Yesterday I presented on a panel about book promotion at the Indy Author Fair. As I expected, a handful of audience members wanted me to tell them how to promote the book they had already self-published. When I explained that, in ideal circumstances, you want a year ahead of your pub date to begin your marketing plan and buzz-building, faces dropped. I shared an anecdote about an email exchange I had with the editor of a national book page that reinforced the idea that no traditional outlet is going to review self-published books. I could hear the “But! But!” exclamations unspoken in the air.

I do think there are uses for self-publishing. Most recently, we’re all fine with it for authors who already have a following. In the cases where sales figures in the two-digits are acceptable, or you only expect people you know personally to purchase your book, great. But otherwise, the likelihood of success–the kind of success these audience members have imagined–is prohibitively slim. Most of the organizations and companies that we used to call vanity presses represent the potential for sales disingenuously, at best. And writers too impatient to do the work–to learn about their craft and the industry attached to it–dive right in, often at great personal expense.

My favorite question of the day was a follow-up to this discussion: A woman asked, If I want to approach a small press with my second book, will it hurt me that I’ve self-published my first? I explained that at Engine Books, no, not necessarily, but in general, perhaps.

And why shouldn’t it? When you self-publish, you declare to the world that you have no faith in the system. And we are the system.

This probably shouldn’t have felt new and revelatory to me–I’ve been admonishing writers seeking to publish short stories for years to stop bitching about the editors they send work to, that if they don’t believe that the editors are doing right by their work, they have no business submitting. This is more or less the same premise, I think. If you want the benefits of playing on our playground, don’t call our playground a shithole. Fairly straightforward.

But writers who are uninitiated, outsiders to the literary world, perhaps don’t realize that choosing to publish their own work without an editor or publisher makes such a declaration. In the rarified circumstances described above, it doesn’t. But when you sidestep the entire publishing industry in order to see your writing on a printed page, usually before it’s sufficiently revised and edited to appear on a printed page, that’s what you’re saying.

As you probably know, I’m a firm believer in the process of editing. I don’t have the gall to equate it with the writing process–not by a very, very long shot–but when you find an editor who understands your work and whom you trust, you have the opportunity to bring that work much, much closer to your imagined ideal than you can on your own. (And I say this as a writer just as enthusiastically as I do with my editor hat on.) So, clearly, I don’t think it’s wise to publish work that hasn’t been enthusiastically, professionally edited. If you hire a good editor–not a copy editor, but a professional literary editor whose advice you intend to follow–you can avoid that pitfall while self-publishing.

But an enormous part of an editor’s job is selection. And if you can’t find, among the hundreds of excellent small presses working today, an editor who will say yes¬†to your book, your book isn’t ready to be in the world. By forcing it out too soon, you’re only inviting embarrassment later if you do¬†pursue your craft.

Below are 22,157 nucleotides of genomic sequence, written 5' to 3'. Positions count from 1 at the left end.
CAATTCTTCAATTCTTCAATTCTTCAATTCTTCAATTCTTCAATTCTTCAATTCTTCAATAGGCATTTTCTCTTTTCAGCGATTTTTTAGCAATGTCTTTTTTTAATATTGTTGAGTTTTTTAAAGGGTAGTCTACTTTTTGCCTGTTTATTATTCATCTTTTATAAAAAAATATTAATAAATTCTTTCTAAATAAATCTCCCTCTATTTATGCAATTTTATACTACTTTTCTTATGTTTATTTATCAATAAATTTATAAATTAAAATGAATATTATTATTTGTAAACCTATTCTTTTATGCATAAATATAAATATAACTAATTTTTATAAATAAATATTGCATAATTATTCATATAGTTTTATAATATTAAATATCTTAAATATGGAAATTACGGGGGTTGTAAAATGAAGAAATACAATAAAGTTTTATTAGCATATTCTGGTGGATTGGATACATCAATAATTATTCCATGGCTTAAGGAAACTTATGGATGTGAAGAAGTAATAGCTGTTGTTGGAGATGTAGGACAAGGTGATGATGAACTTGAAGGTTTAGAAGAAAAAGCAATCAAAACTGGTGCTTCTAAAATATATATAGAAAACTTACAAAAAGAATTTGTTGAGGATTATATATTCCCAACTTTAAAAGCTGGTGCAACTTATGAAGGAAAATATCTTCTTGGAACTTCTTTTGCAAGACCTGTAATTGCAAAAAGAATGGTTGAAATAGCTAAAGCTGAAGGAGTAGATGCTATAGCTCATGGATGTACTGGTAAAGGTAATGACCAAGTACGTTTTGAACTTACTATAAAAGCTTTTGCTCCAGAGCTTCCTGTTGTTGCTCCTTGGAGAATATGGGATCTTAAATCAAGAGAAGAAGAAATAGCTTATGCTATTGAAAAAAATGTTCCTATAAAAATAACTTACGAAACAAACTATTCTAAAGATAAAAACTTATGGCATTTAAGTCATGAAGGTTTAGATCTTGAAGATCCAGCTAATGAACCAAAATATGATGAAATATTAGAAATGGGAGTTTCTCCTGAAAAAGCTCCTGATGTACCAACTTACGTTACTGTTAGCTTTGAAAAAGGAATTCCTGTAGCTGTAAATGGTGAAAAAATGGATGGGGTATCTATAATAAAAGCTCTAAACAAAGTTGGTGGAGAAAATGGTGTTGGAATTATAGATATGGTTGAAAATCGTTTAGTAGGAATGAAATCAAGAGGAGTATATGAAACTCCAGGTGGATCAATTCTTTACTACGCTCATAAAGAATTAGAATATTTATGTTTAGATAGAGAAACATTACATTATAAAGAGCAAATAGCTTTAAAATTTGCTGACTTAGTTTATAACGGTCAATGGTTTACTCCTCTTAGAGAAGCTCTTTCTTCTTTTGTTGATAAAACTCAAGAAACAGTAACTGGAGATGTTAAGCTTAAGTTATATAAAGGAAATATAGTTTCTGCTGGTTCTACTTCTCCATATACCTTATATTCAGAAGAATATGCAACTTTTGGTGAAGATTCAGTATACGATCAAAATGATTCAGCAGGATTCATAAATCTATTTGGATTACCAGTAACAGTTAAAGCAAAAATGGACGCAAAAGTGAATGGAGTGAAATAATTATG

Writing, particularly novel writing, is one of those things everybody who speaks English thinks they can do. As many smart people have already said, we’re not practicing medicine in our spare time. How you get published–in the way that you’ve pictured in your head, with actual readers you’ve never met in person, and a promotional package and a great cover, etc, etc.–is you do the work. You research the field. You may not necessarily need to pursue formal education in writing, but it doesn’t hurt. (If you think the MFA hurts writers, you’re either kidding yourself for some personal, defensive reason or are totally uninformed and talking out of your ass.) But you do have to take writing far, far more seriously than hobbyists do. You make sacrifices to learn about the craft itself and the industry it’s a part of. You do research. You take this shit seriously.

Sometimes I feel bad for people who get duped into thinking they’re going to self-publish the Great American Novel. It’s kind of sad talking with them most of the time. Then I remember how hard those of us who understand why we’re doing this have worked to develop that understanding, and how, if you’re not willing to do that, that’s your own loss.

Also, I kind of want WE ARE THE SYSTEM on a t-shirt.

2 thoughts on “WE ARE THE SYSTEM.

  1. Thanks for the sobering, but invaluable comments Victoria. As a new writer dealing with nothing but “no thank you’s,” it’s easy to say fine, none of these agents and editors “get it” and I’ll show them by self-publishing. However, as hard as it can be to admit it, if everyone keeps saying no, then maybe my novel just isn’t ready and it’s time to go back to go back and work on it some more. Patience is a virtue that is all too often lost in today’s day and age, and your comments are an important reminder of that. Thanks again!

    1. Thanks for commenting, Jim. For some reason, the blog thought it was spam, so I had to rescue it from the internet black hole.

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